Huawei South Africa has released its newest smartphone handset brand, the Nova, with a 12-megapixel rear camera, 5.1 inch screen and long lasting battery – all for a price of R6 999.
Huawei South Africa has released its newest smartphone handset brand, the Nova, in South Africa. It features a multi-curve design feature, camera advances for more vivid photography and performance updates for enhanced usability.
The devices are priced competitively at a recommended retail price of ZAR R 6999, making it a high-spec, affordable handset for young consumers.
“South Africans by nature are dynamic consumers. As such, they demand a device that keeps up with their fast-paced lifestyle,” said Zhao Likun, General Manager of Huawei South Africa Consumer Business Group. “Huawei Nova is an excellent device for South Africa’s youthful market, with a growing share of smartphone users. These devices will bring new experiences to life with its incredible performance, design and camera features.”
The Huawei Nova smartphone’s curved surfaces and 5-inch screen connect seamlessly to create an ergonomic, compact design, enabling single-handed functionality. Huawei says the Nova draws inspiration from curves found in modern architecture, with its curved metallic back polished by an advanced sandblasting process, hairline finishing and oblong composite panel stretching across the top of the phone.
An 8-megapixel front-facing camera is complemented by Huawei’s proprietary Beauty Makeup 2.0 and Beautiful Skin 3.0 applications, which apply cosmetic effects and skin smoothing filters to create more flattering images.
The Nova’s 12-megapixel rear camera with 1.25um larger pixel sports an enhanced wide-aperture lens and imaging sensor, allowing it to capture photos in low-light conditions. In addition, the Huawei Nova supports fast autofocus for greater accuracy.
The Nova is powered by the Snapdragon 625 processor, which uses advanced 14nm technology to increase performance and reduce power consumption. The Huawei Nova’s 3020 mAh battery with Smart Power 4.0 can power longer sessions. With a 3D fingerprint sensor, the Huawei Nova supports faster and more accurate 360-degree unlocking for improved security, convenience and single hand selfies.
The Huawei Nova will be available at all operators.
CES: Most useless gadgets of all
Choosing the best of show is a popular pastime, but the worst gadgets of CES also deserve their moment of infamy, writes ARTHUR GOLDSTUCK.
It’s fairly easy to choose the best new gadgets launched at the Consumer Electronics Show (CES) in Las Vegas last week. Most lists – and there are many – highlight the LG roll-up TV, the Samsung modular TV, the Royole foldable phone, the impossible burger, and the walking car.
But what about the voice assisted bed, the smart baby dining table, the self-driving suitcase and the robot that does nothing? In their current renditions, they sum up what is not only bad about technology, but how technology for its own sake quickly leads us down the rabbit hole of waste and futility.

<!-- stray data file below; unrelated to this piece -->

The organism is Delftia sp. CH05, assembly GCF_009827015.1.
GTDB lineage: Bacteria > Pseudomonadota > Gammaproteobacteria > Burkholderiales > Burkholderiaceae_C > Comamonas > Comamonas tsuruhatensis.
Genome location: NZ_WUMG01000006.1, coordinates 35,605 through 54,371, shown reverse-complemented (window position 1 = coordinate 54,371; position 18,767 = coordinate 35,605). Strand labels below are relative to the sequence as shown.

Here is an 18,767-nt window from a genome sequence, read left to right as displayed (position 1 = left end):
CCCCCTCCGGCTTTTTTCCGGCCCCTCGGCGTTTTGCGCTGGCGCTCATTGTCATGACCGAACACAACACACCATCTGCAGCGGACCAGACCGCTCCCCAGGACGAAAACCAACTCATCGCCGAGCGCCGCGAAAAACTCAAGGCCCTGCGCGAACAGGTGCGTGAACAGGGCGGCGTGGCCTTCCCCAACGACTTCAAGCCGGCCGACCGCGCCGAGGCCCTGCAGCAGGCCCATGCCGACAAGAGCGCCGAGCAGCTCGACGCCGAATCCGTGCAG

The following pick of the worst of CES may well be a thinly veneered attempt at mockery, but it is also intended as a caution against getting caught up in hype and justification of pointless technology.
1. DUX voice-assisted bed
The single most useless product launched at CES this year must surely be a bed with Alexa voice control built in. No, not to control the bed itself, but to manage the smart home features with which Alexa and other smart speakers are associated. Or that any smartphone with Siri or Google Assistant could handle. Swedish luxury bedmaker DUX thinks it’s a good idea to manage smart lights, TV, security and air conditioning through the bed itself. Just don’t say Alexa’s “wake word” in your sleep.
2. Smart Baby Dining Table
Ironically, the runner-up comes from a brand that also makes smart beds: China’s 37 Degree Smart Home. Self-described as “the world’s first smart furniture brand that is transforming technology into furniture”, it outdid itself with a Smart Baby Dining Table. This isa baby feeding table with a removable dining chair that contains a weight detector and adjustable camera, to make children’s weight and temperature visible to parents via the brand’s app. Score one for hands-off parenting.
Click here to read about smart diapers, self-driving suitcases, laundry folders, and bad robot companions.
CES: Tech means no more “lost in translation”
Talking to strangers in foreign countries just got a lot easier with recent advancements in translation technology. Last week, major companies and small startups alike showed the CES technology expo in Las Vegas how well their translation worked at live translation.
Most existing translation apps, like Bixby and Siri Translate, are still in their infancy with live speech translation, which brings about the need for dedicated solutions like these technologies:
Babel’s AIcorrect pocket translator
The AIcorrect Translator, developed by Beijing-based Babel Technology, attracted attention as the linguistic king of the show. As an advanced application of AI technology in consumer technology, the pocket translator deals with problems in cross-linguistic communication.
It supports real-time mutual translation in multiple situations between Chinese/English and 30 other languages, including Japanese, Korean, Thai, French, Russian and Spanish. A significant differentiator is that major languages like English being further divided into accents. The translation quality reaches as high as 96%.
It has a touch screen, where transcription and audio translation are shown at the same time. Lei Guan, CEO of Babel Technology, said: “As a Chinese pathfinder in the field of AI, we designed the device in hoping that hundreds of millions of people can have access to it and carry out cross-linguistic communication all barrier-free.”
Click here to read about the Pilot, Travis, Pocketalk, Google and Zoi translators.